During a recent meeting of the Medicare Payment Advisory Commission (MedPAC, the panel that advises Congress on Medicare policy), proposals put forth could compromise care for millions of Medicare beneficiaries.
Of particular concern is applying "least costly alternative" or "comparative effectiveness" standards in Medicare policy, which would shove patients into "one size fits all" Medicare decisions made in Washington. Under this scenario, if federal officials at Medicare decided that one treatment (for example, a drug, device or surgery) is close enough clinically to another treatment, Medicare payment would be set at whichever treatment was cheapest.
On paper, basing reimbursement on the cheapest available could be perceived as a great way to save money. With financial insolvency projected for the year 2026, Medicare needs to achieve cost savings in order to strengthen its own sustainability. So why not simply set reimbursement levels at the lowest possible level?
In practice it puts Medicare policy in between doctors and patients and takes away doctors' ability to tailor care to the needs of each patient. Without the ability to tailor care to meet their individual patient's needs and preferences, doctors and hospitals must either prescribe the cheapest treatment or pass along the costs of a more appropriate treatment onto the patient. These inherent problems are widely recognized by those, who understand from experience, that their needs are different from other patients with the same condition. In a recent poll conducted by the Partnership to Improve Patient Care (PIPC), respondents overwhelmingly rejected these types of proposals that would allow a government agency to determine which treatments were "best" based on "one size fits all" judgments.
Maybe this could work in a world in which all human beings were identical in their body chemistry, genetic makeup, and health status, but in reality, our population is comprised of an infinite array of genetic and molecular combinations. Consequently, one person might achieve better health from a particular medicine while his or her neighbor may see no health improvement, or even suffer side effects. This is particularly true for the Medicare population. More than half of those 65 years or older have five or more chronic health conditions, of varying degrees of severity. In treating these patients, physicians painstakingly determine which combinations of medicines, will be most effective in controlling symptoms and enabling healthier lives. By limiting coverage to treatments deemed to be the "least costly," these patients may face barriers and additional costs when seeking the combination of treatments that works best for them.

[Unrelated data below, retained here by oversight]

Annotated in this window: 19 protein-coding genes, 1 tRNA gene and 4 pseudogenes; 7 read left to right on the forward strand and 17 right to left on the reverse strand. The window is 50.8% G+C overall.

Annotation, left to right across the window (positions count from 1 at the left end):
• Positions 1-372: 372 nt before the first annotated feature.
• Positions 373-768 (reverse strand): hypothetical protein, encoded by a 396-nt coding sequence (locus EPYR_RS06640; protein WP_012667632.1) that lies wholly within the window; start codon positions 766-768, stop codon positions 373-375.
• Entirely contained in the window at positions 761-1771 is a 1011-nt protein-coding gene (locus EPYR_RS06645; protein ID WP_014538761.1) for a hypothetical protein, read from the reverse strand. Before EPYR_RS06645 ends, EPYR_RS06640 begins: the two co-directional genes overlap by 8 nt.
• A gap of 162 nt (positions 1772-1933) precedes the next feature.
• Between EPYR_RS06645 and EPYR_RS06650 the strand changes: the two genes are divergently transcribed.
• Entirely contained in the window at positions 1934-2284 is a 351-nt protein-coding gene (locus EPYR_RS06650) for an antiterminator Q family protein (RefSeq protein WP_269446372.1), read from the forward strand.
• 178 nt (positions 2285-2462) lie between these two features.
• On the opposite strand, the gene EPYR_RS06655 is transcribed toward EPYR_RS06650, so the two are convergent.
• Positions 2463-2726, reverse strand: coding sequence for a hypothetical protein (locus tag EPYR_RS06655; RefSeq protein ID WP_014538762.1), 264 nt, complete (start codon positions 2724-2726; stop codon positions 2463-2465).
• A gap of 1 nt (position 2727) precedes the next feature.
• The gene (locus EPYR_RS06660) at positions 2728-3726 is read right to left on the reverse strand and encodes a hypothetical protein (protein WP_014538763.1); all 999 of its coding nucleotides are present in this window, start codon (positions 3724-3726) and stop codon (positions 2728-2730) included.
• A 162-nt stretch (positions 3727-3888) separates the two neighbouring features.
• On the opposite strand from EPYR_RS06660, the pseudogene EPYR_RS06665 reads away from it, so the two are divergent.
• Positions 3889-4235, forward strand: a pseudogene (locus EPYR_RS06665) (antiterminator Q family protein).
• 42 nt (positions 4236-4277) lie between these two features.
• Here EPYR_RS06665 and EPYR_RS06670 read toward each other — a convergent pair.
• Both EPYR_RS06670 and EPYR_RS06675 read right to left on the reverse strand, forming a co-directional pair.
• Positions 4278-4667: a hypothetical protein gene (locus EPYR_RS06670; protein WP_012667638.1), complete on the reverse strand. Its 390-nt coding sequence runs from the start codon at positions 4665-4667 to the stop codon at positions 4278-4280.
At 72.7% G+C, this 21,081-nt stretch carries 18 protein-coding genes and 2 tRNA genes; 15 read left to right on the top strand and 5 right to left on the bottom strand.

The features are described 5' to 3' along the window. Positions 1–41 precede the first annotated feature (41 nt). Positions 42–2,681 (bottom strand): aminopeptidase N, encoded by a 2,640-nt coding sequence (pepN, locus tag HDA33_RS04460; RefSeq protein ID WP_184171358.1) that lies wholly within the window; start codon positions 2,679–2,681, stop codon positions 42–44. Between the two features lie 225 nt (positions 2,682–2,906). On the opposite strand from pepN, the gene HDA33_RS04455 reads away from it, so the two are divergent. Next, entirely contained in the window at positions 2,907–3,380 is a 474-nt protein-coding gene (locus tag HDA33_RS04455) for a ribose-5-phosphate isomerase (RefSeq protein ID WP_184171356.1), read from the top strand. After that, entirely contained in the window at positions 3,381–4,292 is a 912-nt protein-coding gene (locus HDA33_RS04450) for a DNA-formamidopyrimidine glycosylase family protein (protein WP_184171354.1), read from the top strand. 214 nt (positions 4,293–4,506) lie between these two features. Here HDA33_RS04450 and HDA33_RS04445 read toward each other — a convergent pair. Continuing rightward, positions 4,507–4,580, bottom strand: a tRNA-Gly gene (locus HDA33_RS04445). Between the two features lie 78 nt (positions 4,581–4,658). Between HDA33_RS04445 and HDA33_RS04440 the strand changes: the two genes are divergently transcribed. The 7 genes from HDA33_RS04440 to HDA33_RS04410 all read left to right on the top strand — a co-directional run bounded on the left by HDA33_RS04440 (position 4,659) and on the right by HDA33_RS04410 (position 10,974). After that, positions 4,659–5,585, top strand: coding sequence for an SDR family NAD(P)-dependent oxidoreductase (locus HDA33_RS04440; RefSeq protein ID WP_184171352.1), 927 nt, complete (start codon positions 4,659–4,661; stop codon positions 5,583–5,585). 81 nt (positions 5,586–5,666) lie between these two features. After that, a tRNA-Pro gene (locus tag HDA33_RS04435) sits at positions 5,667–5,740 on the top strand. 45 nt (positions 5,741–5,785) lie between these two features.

The "least costly alternative" proposal is just one example of this issue. Patients will face the same challenge as CMS uses its current authority to pursue "bundled payment policy" that relies on rigid treatment protocols and care pathways to achieve savings. This policy operates on the same principle - assume treatments are equal on average and ignore wide variation in patient needs. In a recent Clinical Cancer Research journal article, leaders in the cancer community highlighted concerns with these types of policies, saying that these "approaches, which relied on static, point-in-time evaluations based on broad population averages, seem to be particularly challenged by the emerging science in oncology, by the growing emphasis on patient engagement and patient centeredness, and by the new era of personalized cancer care that these changes are driving."
The MedPAC discussion raises a pivotal question - should saving money take precedence over prescribing the most effective treatments? Should we even have to ask that question? Wouldn't it be far preferable to have a serious national discussion about ideas that could bring greater value and cost-effectiveness to Medicare without denigrating the quality of care patients receive?
We could certainly make Medicare a stronger program, in a financial and healthcare sense, if we invested in early interventions and innovative therapies to attack chronic disease, spending relative pennies to keep people healthy instead of large dollar amounts to treat symptoms that have exacerbated. In fact, a number of care models, such as patient-centered medical homes, intensive monitoring and care coordination for patients after they leave the hospital, and chronic care self-management are making a difference in both lowering costs and improving outcomes.
We cannot achieve a healthier society simply by making investments based on what is the cheapest. No patient wants to, or should, feel squeezed into a "one size fits all" treatment plan. MedPAC's proposed "least costly alternative" policy is the wrong policy in the wrong place at the wrong time.
Thorpe, Ph.D., is chairman of the Partnership to Fight Chronic Disease (PFCD) and a Robert W. Woodruff professor and chair of the Department of Health Policy & Management in the Rollins School of Public Health at Emory University, Atlanta, Georgia. He also co-directs the Emory Center on Health Outcomes and Quality. He was deputy assistant secretary for Health Policy in the U.S. Department of Health and Human Services from 1993 to 1995.